Rest and then canvassing for the January 5th Special Election here in Georgia! We’ve got two really important Senate seats to secure for John Ossoff and Raphael Warnock and if the turnout for the general election was any indication we’re going to see millions of Georgians mobilize against racism, corruption and greed. We also have to be vigilant about disinformation. It’s been a tool to divide and obliterate our communities for over a hundred years and we need each other now more than ever.


FYI

To learn more about how to donate or help Georgia voters elect Ossoff or Warnock and tip the balance of power of the United States Senate to Democrats, go to GAsenate.com.


Read All About It

Jen Cheney at Vulture on how Alex Trebek was someone we could always look to for the right answers:

As that long, long run in the same role attests, Trebek was a symbol of reliability, not only because he stayed on Jeopardy! for as long as he did, but because of the nature of the work. Trebek literally had all the answers at his fingertips. The people who compete on Jeopardy! are almost unfailingly knowledgeable, intelligent individuals, otherwise they wouldn’t be there. But when Alex Trebek said that the response one of them offered was wrong, you knew it was incontestably wrong. There was, and still is, comfort in that kind of unambiguous exchange, in which facts are facts and there are no alternatives. It’s the kind of comfort that some derive from religion. In fact, Trebek’s Jeopardy! was a religion of sorts to many, a trivia-contest form of grace that was said over countless dinners eaten in front of the television, alone or with family, while trying to guess how much someone would wager on Final Jeopardy.

Jack Holmes at Esquire on the post-election victory celebrations in New York City and beyond:

For one glorious day in November, the 70-degree afternoon of November 7, we can dare to believe for just a little while that today will become tomorrow, not just another ugly rerun of the permanent present. On the day the 2020 elections began, I wondered if America might once again begin the process of becoming—to declare once again that it is not made, but in the making. As the people of this town take to their windows with pots and pans, cheering like it’s 7 p.m. in April, I find myself drinking the Kool-Aid again. Maybe, just maybe, this country might start moving once more towards what it’s always told itself it is. Maybe there are enough people who still believe in it for us to begin the work of making this nation a place worth living for more of our people.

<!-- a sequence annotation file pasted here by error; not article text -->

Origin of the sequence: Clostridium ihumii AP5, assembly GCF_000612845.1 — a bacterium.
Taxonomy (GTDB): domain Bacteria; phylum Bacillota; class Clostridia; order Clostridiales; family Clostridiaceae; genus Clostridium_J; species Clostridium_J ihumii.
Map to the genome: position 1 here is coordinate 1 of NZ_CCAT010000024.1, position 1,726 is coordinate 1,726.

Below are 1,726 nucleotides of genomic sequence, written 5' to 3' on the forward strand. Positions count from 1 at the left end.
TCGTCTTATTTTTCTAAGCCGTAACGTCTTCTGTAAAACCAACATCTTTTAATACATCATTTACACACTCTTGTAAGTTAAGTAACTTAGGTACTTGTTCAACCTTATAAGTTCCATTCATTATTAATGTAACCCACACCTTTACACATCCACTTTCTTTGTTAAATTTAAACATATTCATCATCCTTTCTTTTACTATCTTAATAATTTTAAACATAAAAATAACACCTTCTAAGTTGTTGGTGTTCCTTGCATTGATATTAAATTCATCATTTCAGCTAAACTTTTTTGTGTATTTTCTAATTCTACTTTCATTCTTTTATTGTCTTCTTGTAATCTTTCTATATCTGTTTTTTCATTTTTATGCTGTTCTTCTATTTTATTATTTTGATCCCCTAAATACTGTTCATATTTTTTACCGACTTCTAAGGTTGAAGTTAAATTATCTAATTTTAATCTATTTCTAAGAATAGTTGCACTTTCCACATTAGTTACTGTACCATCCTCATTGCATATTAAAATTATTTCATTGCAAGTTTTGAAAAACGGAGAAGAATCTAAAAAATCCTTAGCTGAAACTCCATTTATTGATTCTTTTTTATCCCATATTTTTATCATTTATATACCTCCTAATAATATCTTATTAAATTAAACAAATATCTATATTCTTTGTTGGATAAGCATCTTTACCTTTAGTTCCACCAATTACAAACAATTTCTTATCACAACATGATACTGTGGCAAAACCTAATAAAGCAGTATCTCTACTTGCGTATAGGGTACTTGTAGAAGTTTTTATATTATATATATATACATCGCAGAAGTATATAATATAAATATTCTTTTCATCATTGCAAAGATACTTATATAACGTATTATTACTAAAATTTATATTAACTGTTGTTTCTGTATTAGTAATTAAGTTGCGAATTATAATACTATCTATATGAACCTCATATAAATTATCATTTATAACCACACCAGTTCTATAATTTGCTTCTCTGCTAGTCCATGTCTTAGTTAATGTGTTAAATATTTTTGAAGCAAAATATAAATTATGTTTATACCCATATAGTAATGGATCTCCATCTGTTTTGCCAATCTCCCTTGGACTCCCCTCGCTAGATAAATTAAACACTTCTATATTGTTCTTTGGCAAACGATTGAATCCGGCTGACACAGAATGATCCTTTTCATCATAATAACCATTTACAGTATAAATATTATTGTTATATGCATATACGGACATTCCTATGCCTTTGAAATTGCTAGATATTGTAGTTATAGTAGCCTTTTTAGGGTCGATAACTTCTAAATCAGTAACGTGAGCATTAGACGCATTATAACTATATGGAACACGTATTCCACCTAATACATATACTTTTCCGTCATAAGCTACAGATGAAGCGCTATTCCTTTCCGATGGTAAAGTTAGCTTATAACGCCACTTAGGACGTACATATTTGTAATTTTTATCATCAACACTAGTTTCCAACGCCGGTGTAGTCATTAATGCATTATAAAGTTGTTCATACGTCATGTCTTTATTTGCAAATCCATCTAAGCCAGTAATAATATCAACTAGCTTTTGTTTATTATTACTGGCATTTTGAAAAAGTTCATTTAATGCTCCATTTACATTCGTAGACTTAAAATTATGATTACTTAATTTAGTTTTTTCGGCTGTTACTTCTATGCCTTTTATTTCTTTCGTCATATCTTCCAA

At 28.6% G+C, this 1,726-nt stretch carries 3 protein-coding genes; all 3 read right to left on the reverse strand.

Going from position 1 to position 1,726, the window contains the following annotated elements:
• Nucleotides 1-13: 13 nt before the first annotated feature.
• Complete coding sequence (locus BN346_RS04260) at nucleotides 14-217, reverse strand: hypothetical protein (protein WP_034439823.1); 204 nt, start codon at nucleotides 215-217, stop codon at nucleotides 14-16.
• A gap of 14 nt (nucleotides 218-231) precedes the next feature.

Anneliese M. Bruner at The Lily on white people’s fickle commitment to true democracy:

This election has put on full display White America in all its bigotry, ignorance, regression and violence. Now, the rest of the world is finally beginning to see what we Black Americans have always seen, what we continue to navigate and what we have been naming for generations, only to be told that we are imagining things, that anti-Black racism is not as pervasive and deadly as we say. That is what hurts the most — the cognitive dissonance we have to endure because the majority does not wish to see itself that way and has the power to dismiss the possibility that what we see and feel is reality.

Britt Peterson at Marie Claire on the big business of activism:

According to Rosemary Clark-Parsons, an expert in digital media and activism at the University of Pennsylvania, the rapid growth of organizations today is unprecedented. Whereas advocacy groups of the past would spend years meeting in church basements and hashing out their value statement before attempting an ambitious public event, the Women’s March was masterminded in a weekend. Black Lives Matter evolved from a Facebook post to a viral hashtag and eventually an enormously powerful global movement. The original March for Our Lives protest against gun violence was announced online by several survivors of the Parkland shooting four days after it happened; the organization now has national reach. As Clark-Parsons puts it: “The event comes first; the organization comes after.”

Janelle Okwodu at Vogue on Joy Reid and dressing for Election Night:

The dramatic red turtleneck with leather scales she wore on Tuesday was a perfect example of Reid’s playful style. Described by Reid as a “Wakanda Forever meets Game of Thrones” moment, it conveyed power. “It’s something that I’ve actually worn before,” says Reid, who asked her daughter for input before making a selection. “I wanted to wear something powerful but fun. I wore sneakers because I [knew] I was probably going to be there all night.” The outfit was discussed heavily on social media, another new aspect of the job. “I’ll get everything from what color is that lipstick to what is the brand you’re wearing,” says Reid of the feedback she receives on Twitter and Instagram. “And I get tons of feedback on my hair—which I can’t take credit for. I have a woman named Gisele Modeste who is a great friend and also happens to style my hair.” 

Mithila Phadke at Vox on why people are journaling to cope with the pandemic:

Journaling isn’t just a fun hobby — it’s a mechanism that’s frequently incorporated in therapy. It can be an important tool to explore inner conflicts, rant in a safe way, or figure out a difficult decision, says clinical psychologist Andrea Medaris. “During pandemic, I think maybe the most useful thing about journaling is that it helps create a narrative, a sense that life continues and that it is moving forward, even in a time of stuckness. It’s very easy to feel that time has paused, so making something that shows the progression from yesterday to today to tomorrow can bring a sense of hope and momentum.”


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The Practice: Shipping Creative Work: “Creativity is an action, not a feeling,” Seth Godin writes in his new book that I have been unable to put down since I started reading it last Friday.